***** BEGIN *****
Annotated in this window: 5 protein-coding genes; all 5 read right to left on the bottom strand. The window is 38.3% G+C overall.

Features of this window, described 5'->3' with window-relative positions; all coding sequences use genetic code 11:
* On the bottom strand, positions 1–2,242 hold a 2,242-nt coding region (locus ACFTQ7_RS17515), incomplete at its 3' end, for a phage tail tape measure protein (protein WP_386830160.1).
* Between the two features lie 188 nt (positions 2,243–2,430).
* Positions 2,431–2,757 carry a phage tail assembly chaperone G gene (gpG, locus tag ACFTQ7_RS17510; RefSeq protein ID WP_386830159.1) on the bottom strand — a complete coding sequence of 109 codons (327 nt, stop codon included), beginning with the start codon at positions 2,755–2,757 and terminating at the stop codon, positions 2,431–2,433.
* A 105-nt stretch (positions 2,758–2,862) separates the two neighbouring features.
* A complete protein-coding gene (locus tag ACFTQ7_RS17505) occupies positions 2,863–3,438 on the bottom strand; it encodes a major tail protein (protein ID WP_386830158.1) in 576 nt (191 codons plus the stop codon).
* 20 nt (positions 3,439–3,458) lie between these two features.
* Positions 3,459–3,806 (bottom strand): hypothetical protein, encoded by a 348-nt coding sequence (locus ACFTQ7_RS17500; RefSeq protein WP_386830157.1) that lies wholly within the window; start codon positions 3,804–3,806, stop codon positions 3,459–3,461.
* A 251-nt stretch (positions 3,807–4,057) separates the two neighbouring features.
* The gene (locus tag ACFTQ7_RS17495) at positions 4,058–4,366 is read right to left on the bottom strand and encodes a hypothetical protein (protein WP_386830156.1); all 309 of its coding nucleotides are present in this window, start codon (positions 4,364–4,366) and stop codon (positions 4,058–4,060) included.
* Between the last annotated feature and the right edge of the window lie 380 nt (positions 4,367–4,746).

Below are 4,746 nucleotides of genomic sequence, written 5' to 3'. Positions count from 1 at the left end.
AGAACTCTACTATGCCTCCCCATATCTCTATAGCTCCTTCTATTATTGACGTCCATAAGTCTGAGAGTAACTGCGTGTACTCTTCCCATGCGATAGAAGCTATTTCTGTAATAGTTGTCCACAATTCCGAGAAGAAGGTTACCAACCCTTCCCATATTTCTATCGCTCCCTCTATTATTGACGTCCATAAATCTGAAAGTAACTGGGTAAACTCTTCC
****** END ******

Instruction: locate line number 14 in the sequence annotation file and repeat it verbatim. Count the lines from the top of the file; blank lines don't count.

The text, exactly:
AGAACTCTACTATGCCTCCCCATATCTCTATAGCTCCTTCTATTATTGACGTCCATAAGTCTGAGAGTAACTGCGTGTACTCTTCCCATGCGATAGAAGCTATTTCTGTAATAGTTGTCCACAATTCCGAGAAGAAGGTTACCAACCCTTCCCATATTTCTATCGCTCCCTCTATTATTGACGTCCATAAATCTGAAAGTAACTGGGTAAACTCTTCC